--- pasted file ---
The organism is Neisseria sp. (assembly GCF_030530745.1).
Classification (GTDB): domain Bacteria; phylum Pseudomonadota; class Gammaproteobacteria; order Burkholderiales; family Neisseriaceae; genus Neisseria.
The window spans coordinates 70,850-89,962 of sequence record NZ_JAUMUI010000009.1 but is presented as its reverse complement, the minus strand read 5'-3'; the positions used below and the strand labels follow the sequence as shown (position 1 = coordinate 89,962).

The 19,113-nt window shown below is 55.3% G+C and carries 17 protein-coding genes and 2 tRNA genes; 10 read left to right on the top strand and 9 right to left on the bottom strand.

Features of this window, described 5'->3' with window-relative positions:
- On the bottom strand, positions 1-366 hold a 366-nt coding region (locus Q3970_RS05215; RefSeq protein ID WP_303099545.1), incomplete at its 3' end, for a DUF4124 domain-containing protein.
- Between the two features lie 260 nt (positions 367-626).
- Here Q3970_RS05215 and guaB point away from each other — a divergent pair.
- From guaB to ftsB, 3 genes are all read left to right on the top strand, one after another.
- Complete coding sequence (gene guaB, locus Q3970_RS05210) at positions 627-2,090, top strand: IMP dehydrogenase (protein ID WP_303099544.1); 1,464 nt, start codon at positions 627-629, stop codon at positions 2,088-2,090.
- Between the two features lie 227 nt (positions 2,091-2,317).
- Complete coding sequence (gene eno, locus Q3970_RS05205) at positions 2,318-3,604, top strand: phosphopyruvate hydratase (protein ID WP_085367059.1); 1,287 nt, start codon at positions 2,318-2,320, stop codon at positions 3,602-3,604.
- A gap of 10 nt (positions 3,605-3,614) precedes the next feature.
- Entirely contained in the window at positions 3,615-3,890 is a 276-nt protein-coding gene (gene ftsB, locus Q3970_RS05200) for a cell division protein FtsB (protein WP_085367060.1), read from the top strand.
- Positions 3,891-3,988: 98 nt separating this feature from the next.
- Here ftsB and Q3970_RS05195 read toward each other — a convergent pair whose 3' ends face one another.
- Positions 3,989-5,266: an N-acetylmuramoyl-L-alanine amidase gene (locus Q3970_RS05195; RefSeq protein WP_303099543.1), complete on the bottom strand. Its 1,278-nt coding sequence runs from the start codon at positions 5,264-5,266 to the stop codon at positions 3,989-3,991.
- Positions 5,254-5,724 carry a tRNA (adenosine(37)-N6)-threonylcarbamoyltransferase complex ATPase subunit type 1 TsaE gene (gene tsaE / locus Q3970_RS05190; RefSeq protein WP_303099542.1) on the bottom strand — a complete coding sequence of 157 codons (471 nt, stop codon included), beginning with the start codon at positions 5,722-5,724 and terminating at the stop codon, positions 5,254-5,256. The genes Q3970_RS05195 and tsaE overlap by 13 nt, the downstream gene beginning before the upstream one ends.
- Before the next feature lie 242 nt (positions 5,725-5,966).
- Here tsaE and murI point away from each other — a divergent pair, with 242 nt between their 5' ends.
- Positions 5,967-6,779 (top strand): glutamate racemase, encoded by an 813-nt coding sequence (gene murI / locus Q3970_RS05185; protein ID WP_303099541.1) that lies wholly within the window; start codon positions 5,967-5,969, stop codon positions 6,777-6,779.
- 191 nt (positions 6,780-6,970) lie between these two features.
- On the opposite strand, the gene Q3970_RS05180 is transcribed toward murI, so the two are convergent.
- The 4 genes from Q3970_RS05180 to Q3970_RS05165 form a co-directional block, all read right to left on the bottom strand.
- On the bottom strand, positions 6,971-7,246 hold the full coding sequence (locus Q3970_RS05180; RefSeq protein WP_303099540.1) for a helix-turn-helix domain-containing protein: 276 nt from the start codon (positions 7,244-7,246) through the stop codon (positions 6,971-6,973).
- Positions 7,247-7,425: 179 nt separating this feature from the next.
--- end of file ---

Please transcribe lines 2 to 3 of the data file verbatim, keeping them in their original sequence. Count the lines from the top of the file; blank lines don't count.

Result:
Classification (GTDB): domain Bacteria; phylum Pseudomonadota; class Gammaproteobacteria; order Burkholderiales; family Neisseriaceae; genus Neisseria.
The window spans coordinates 70,850-89,962 of sequence record NZ_JAUMUI010000009.1 but is presented as its reverse complement, the minus strand read 5'-3'; the positions used below and the strand labels follow the sequence as shown (position 1 = coordinate 89,962).